Archive for the 'Science' Category


Something Fishy

So, some biotech company called Aqua Bounty made a salmon that grows faster and bigger than normal salmon. The FDA is in the process of approving it, but the U.S. Consumers Union doesn’t trust the research and wants more independent investigation. And furthermore, if the fish is approved for market, they want it to be labeled as a genetically modified food. But the FDA says there’s “no biologically relevant difference” between it and its un-engineered predecessor, so there’s no need to give it any special label. Besides that, argues, Aqua Bounty, if you label it as “genetically modified,” people will be scared away and not buy it.

I don’t know why the genetic modification lobby would be against a label. The stated reason for developing a genetically modified salmon are purely capitalistic: human population growth, increased demand for, um, “fish protein,” and the need to keep production up and costs low. So, act like a capitalist. Put your trust in the market and let the consumers decide if it’s a viable business.

If the genetically modified product is cheaper and there is no difference in quality and people want it, they will buy it, and you’ll have a winner. Congratulations!

If people don’t like it, you have to either work harder to prove it’s the same as naturally occurring fish or just suck it up as a loss. New products fail all the time. Remember Crystal Pepsi?

I don’t have a knee-jerk reaction against genetically modified fish. Humans have been engaging in genetic modification and artificial selection since they stopped roaming the plains, built some tents, and decided to give farming a go. You think God made the vegetables you see at the grocery store? Nope. That dog you have curled in your lap? Sorry. People made them by choosing the stuff they liked and throwing away the stuff they didn’t like. Tampering with nature is just one of our things — and the people who are against GM salmon have been living happily as the products of a society that embraces genetic trickery for generations.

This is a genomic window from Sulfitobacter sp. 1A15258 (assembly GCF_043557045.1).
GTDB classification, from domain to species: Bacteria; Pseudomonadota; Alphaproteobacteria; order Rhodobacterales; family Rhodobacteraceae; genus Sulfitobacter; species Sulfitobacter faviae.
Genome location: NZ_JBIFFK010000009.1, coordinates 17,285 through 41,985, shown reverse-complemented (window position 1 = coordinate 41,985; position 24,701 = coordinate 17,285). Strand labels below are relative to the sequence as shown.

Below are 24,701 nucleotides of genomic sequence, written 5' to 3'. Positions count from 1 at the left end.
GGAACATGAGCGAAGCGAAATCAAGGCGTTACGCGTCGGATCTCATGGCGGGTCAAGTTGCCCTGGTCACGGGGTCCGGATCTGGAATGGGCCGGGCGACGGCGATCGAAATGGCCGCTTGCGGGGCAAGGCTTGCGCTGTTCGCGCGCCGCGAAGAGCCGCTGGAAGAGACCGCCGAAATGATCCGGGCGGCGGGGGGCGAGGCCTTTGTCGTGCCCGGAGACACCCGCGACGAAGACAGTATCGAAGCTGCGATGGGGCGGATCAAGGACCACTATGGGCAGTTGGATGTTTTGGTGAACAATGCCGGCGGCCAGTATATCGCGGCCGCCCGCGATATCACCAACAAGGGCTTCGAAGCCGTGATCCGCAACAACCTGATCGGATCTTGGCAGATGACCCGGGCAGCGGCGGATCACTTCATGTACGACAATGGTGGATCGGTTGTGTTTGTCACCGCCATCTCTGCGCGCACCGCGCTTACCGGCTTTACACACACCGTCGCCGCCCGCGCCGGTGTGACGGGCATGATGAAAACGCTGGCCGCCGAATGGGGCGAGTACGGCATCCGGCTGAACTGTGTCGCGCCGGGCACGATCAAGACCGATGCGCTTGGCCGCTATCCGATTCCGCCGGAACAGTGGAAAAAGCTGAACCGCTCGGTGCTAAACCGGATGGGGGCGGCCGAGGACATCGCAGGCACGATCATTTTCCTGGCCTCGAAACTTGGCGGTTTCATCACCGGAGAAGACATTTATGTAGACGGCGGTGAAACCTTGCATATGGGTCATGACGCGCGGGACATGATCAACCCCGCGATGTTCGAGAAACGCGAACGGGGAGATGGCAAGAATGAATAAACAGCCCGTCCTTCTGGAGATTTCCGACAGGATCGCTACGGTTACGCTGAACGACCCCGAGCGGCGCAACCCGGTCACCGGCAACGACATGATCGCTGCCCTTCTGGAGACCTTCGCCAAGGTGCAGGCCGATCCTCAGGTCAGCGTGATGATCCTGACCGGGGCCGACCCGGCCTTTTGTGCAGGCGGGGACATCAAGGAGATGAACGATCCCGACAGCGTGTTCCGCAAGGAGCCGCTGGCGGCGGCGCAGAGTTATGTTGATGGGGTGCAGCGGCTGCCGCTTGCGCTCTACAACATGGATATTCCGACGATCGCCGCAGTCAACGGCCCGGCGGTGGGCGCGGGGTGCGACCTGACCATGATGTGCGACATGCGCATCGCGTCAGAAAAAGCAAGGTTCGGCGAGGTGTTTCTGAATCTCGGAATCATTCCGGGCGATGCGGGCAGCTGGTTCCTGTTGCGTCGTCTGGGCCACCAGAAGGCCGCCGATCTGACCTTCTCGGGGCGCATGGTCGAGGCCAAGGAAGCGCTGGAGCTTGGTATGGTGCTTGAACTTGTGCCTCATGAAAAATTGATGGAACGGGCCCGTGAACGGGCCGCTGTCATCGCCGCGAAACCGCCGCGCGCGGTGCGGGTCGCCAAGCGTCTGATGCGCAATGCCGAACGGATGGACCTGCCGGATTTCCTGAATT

However, we also have the potential to cause great harm with invasive species that can wreck the natural balance — or create a new one.

For that reason, I say label it as what it is. Simple honesty. Any fear of calling it what it is suggests that there’s a reason to be afraid. And don’t be so distrustful of the consumer. If it’s cheaper and it takes good, no one’s going to care anyway.


Green Ham … and Eggs?

Glow-in-the-dark pigs    
Glow-in-the-dark pigs. What else is there to say?

I would not, could not, in a box.
I could not, would not, with a fox.
I will not eat them with a mouse.
I will not eat them in a house.
I will not eat them here or there.
I will not eat them anywhere.
I do not eat green eggs and ham.
I do not like them, Sam-I-am.



Today is the first day of summer, the longest day of the year, but you’d hardly know it. It doesn’t feel much like summer. New York has been blessed with a mild spring this year. I desperately hope the lower temperatures continue.

It is the summer solstice. Basically, it all has to do with the position of the sun — which is way over my head. And everyone else’s too. (Heh heh… get it?) Twice a year, the sun’s path around the earth is the farthest north or south it can get from the Equator. On June 21, the North Pole is tilted toward the sun. Six months hence, on the winter solstice (to us Northern Hemisphere folk), the South Pole will be tilted toward the Sun. On the first day of summer, everywhere north of the Arctic Circle has 24 hours of sunlight, and the length of day at all places north of the Equator is more than 12 hours.

It amazes me to think how much of human belief has been shaped by the length of a day. It’s all down to the accidental 23.45° tilt of Earth’s axis, and its distance from the sun. One or two degrees in either direction, and the whole of human existence could have developed completely differently.

Who knows: If we were tilted a bit further, the polar ice caps would be bigger, we’d all be a little cooler year-round, sleep patterns would be different, biological rhythms would all be different.